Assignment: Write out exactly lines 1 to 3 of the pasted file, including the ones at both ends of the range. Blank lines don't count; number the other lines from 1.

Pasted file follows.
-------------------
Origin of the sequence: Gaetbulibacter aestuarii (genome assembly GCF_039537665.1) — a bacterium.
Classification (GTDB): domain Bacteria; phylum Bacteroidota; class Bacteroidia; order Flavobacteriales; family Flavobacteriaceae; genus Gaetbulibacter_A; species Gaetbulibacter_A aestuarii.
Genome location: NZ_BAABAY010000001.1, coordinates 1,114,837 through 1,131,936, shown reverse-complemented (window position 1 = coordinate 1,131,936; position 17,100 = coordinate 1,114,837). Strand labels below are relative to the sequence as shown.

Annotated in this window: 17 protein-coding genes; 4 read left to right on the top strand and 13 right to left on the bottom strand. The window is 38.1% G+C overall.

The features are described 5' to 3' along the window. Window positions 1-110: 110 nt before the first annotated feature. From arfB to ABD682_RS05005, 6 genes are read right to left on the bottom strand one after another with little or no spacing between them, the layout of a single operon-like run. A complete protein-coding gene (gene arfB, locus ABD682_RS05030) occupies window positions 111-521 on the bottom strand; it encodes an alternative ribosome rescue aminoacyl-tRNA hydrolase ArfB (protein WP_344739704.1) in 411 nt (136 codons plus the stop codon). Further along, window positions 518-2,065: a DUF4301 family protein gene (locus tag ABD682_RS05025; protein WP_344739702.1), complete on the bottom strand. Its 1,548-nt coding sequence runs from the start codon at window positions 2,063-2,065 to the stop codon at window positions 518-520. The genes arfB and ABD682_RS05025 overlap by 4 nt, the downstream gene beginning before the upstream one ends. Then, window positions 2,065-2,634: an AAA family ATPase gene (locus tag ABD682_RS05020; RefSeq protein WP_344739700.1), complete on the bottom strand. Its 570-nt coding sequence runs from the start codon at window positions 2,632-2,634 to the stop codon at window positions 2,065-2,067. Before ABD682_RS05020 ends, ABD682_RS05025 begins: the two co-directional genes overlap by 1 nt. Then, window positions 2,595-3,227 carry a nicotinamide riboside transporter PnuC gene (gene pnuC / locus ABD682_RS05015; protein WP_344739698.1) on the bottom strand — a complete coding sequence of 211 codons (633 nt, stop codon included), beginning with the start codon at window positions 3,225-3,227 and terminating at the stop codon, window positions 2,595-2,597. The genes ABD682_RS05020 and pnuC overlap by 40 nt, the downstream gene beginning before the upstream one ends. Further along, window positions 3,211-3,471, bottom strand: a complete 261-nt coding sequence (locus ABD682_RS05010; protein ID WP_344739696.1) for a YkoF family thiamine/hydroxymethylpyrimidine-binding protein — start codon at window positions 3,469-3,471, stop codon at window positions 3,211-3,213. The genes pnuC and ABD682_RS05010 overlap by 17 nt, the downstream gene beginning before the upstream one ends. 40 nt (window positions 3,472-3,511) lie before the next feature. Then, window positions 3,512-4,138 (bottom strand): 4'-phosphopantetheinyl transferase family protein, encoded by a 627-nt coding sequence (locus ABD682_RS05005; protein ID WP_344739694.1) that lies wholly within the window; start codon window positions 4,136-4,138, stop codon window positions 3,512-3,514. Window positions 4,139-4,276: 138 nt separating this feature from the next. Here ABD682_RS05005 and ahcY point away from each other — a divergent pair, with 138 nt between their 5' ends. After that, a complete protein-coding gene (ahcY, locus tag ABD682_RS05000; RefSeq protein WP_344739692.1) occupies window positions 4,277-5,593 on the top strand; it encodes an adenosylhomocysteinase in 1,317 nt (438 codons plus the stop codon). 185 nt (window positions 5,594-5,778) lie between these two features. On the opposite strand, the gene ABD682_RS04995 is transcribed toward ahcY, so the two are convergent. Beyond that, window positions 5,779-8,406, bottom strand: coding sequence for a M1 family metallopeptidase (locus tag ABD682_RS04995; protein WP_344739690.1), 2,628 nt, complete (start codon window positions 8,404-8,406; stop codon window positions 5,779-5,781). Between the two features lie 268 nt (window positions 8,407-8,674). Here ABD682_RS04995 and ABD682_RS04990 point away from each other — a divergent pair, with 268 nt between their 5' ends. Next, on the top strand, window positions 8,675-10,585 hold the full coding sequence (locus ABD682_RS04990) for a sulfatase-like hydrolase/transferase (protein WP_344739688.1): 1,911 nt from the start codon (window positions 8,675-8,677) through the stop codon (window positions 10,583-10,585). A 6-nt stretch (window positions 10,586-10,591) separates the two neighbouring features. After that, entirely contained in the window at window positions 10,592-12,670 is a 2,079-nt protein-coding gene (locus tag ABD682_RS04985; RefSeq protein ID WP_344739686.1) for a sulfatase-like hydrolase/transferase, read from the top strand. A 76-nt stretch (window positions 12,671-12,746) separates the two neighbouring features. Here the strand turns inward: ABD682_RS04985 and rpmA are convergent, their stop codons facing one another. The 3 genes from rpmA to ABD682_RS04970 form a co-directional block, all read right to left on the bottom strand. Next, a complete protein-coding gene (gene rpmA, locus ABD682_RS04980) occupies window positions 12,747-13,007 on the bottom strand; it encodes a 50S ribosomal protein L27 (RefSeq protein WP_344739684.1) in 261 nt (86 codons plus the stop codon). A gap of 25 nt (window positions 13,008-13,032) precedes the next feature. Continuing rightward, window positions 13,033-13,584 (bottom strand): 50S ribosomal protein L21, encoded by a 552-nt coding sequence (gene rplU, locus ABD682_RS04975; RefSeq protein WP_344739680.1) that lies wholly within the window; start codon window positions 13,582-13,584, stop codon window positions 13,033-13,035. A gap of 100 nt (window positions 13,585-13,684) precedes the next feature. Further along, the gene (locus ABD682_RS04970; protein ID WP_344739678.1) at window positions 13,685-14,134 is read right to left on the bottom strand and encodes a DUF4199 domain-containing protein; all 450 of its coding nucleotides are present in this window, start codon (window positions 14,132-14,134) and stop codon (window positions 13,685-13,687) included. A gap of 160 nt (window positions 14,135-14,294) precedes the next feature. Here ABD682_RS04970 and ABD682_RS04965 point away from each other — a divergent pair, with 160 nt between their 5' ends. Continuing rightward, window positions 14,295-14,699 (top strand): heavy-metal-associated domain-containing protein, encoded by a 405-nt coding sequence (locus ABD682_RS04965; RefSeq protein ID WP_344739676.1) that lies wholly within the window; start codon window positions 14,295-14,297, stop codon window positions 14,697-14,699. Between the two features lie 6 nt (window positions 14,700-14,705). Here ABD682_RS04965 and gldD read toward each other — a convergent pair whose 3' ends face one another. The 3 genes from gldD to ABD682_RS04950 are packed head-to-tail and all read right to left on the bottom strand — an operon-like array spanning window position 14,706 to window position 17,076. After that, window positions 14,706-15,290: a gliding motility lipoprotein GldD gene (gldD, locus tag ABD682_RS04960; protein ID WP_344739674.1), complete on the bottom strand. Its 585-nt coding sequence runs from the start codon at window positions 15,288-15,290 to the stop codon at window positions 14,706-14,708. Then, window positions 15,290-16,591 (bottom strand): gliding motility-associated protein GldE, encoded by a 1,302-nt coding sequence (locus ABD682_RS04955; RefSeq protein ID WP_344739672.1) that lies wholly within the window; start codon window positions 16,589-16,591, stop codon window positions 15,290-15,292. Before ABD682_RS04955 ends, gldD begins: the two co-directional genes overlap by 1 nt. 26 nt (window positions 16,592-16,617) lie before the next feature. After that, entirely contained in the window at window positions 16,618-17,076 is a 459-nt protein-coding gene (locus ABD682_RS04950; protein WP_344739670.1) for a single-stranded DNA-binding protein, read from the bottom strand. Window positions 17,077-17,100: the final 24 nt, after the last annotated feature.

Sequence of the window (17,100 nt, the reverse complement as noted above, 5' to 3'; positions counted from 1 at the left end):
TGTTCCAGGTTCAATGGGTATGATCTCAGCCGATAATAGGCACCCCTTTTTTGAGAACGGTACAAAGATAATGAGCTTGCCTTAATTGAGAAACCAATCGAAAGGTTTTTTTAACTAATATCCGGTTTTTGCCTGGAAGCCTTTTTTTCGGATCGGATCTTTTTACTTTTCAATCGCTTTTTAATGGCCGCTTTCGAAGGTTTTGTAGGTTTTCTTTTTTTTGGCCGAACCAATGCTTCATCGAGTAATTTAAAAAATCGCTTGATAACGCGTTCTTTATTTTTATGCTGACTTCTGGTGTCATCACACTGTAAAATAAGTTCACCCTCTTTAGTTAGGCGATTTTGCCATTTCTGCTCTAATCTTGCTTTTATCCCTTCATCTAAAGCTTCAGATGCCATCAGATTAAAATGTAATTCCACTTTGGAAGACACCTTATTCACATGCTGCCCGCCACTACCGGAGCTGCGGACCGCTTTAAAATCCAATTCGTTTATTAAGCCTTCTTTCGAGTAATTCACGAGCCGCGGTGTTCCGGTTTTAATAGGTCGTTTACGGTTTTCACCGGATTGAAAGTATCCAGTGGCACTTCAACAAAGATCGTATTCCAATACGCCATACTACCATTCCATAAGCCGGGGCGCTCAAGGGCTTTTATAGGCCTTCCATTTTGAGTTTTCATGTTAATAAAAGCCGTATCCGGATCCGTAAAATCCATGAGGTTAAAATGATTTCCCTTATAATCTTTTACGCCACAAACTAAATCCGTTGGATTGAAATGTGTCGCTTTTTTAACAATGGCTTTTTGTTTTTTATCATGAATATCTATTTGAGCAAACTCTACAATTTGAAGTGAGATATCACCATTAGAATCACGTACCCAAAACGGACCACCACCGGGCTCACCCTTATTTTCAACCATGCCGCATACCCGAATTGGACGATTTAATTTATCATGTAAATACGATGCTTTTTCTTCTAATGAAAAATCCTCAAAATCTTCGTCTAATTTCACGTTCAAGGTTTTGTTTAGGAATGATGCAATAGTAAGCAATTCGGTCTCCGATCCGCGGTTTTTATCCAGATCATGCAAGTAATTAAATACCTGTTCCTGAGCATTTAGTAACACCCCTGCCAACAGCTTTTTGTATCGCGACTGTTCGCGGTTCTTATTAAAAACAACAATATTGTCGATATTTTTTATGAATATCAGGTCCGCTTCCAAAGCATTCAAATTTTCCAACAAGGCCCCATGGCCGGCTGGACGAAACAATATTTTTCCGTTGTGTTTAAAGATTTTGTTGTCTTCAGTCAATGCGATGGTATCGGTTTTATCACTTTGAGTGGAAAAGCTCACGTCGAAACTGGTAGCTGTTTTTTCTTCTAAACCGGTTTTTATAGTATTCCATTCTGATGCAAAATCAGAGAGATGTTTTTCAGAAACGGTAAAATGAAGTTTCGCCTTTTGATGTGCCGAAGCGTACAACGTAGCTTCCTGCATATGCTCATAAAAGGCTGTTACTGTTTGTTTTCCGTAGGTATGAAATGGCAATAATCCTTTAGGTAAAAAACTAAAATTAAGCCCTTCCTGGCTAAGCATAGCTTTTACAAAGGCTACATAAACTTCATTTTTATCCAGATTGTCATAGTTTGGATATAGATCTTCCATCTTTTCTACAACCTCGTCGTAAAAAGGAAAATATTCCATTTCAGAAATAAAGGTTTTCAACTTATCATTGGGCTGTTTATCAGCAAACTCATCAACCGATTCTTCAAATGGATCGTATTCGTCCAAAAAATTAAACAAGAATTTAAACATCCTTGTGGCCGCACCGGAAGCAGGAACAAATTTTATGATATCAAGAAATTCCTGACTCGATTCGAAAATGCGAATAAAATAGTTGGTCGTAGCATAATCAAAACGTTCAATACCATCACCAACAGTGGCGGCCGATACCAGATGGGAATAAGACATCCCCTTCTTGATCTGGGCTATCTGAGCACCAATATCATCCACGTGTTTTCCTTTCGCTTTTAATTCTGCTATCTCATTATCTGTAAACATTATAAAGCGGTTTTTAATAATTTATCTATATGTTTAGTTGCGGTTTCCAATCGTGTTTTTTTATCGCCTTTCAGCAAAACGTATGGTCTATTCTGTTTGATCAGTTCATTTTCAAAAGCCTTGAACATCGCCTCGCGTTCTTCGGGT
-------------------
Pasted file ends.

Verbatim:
Origin of the sequence: Gaetbulibacter aestuarii (genome assembly GCF_039537665.1) — a bacterium.
Classification (GTDB): domain Bacteria; phylum Bacteroidota; class Bacteroidia; order Flavobacteriales; family Flavobacteriaceae; genus Gaetbulibacter_A; species Gaetbulibacter_A aestuarii.
Genome location: NZ_BAABAY010000001.1, coordinates 1,114,837 through 1,131,936, shown reverse-complemented (window position 1 = coordinate 1,131,936; position 17,100 = coordinate 1,114,837). Strand labels below are relative to the sequence as shown.